Today's News

  • Ribbon Cutting | Bead Me Up
  • Arney offers tips on how to curb your cravings

    Cravings set in for different reasons at different times. Often people get hungry in the evening after spending a lot of energy during the day and then training. Once they begin to relax hunger often sets in.

    For this reason I think it makes sense to focus on eating foods that are going to make you feel full in the evening. Yes, context must be applied to this because you have a daily energy allowance and goals to achieve within a certain timeframe. However, here are some of the foods I’d suggest for curbing cravings and helping with progress at the same time.

  • THE 2018 FLOOD
  • No injuries in flood; 14 roads still closed

    Many in Carroll County were breathing a sigh of relief Monday, Feb. 26, when the Ohio River crested at 57.04 feet at the Markland Dam lower lock, more than 18 inches lower than the National Weather Service prediction.

    While water did get into some structures, a number of homes and other locations around the county were spared from what could have been levels more in line with the flood of 1997.

  • Public Records | March 1, 2018

    Items published in court news are public record. The News-Democrat publishes all misdemeanors, felonies and small-claims judgments recorded in district court, as well as all civil suits recorded in circuit court. Juvenile court cases are not published. Crime reports are provided by local law enforcement agencies. Charges or citations reported to the News-Democrat do not imply guilt.


    The following decisions were rendered Wednesday and Thursday, Feb. 21-22, 2018, in Carroll County District Court with the Hon. Elizabeth Chandler presiding.

  • Districts: Henry outlasts Carroll through double OT

    The Carroll County Panthers left it all out on the floor. They gave it their all, but in the end, one team had to lose, and it just wasn’t Carroll County’s night.

    Henry County outlasted Carroll County 78-74 in double overtime Feb. 21, to advance to the 31st District Championship.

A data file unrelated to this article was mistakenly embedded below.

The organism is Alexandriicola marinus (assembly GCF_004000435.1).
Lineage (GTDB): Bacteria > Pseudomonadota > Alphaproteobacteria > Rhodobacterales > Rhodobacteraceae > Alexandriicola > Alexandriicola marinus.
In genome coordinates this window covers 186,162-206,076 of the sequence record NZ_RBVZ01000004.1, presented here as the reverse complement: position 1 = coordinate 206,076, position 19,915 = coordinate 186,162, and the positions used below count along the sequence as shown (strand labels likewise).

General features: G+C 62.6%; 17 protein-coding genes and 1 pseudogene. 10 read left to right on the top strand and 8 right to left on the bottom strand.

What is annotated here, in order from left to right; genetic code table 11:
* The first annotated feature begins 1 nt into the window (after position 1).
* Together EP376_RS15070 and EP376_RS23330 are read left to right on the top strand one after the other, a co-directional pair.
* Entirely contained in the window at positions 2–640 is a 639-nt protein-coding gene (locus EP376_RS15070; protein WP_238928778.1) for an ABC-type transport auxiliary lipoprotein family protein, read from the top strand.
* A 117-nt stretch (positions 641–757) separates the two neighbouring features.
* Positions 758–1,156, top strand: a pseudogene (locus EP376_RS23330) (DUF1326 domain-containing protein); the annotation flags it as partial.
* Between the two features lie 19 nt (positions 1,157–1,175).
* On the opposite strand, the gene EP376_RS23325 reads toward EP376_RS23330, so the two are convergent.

• The process to introduce SB 1 produces textbook example democracy in action

    Although it wasn’t his intention, Gov. Matt Bevin’s plan to radically change Kentucky’s public retirement systems has sparked a textbook example of democracy in action.

    Since he and other legislative leaders presented a framework of ideas last fall, there have been dozens of public forums, hundreds of people crowding the Capitol’s hallways and thousands of letters, phone messages and emails – almost all of which have been in opposition to what the governor would like to do.

  • Mayor, judge bring Carroll’s concerns to transportation meeting

    Carrollton Mayor Robb Adams and Carroll County Judge-Executive Bobby Lee Westrick took Carrollton’s and Carroll County’s concerns to the Kentucky Department of Transportation District 6’s quarterly meeting Monday, Feb. 26.

    The Prestonville Bridge replacement has been included in the 2018 transportation plan, however the county will not know if the bridge made the final cut until April, Adams told city council Monday night.

  • BOA denies RV park expansion on Highland

    The City of Carrollton’s Board of Adjustments voted 3-1 Feb. 20, to deny a conditional use permit for the expansion of an RV park on Highland Avenue.

    Port William Motel and RV Park, 2603 Highland Ave., wanted to create 10 additional RV spaces on the south side of the property, closest to Highland. There are currently 10 RV spots on the north side, closest to the Ohio River.

    Several area residents attended the public hearing that was held before the vote at the regular BOA meeting, with the majority being against the expansion.

  • Jansen offers cheese making tips for beginners

    Have you ever wondered how to make cheese or what is the difference between natural cheese verses processed cheese?

    The Carroll County Extension Office will be hosting a “Beginning Cheese Making Class” on March 6, from 10 a.m. to 2 p.m., that will hopefully answer these questions. The class is going to be taught by Jim Graves, with hands on participation. The cost is $5 and lunch will be provided.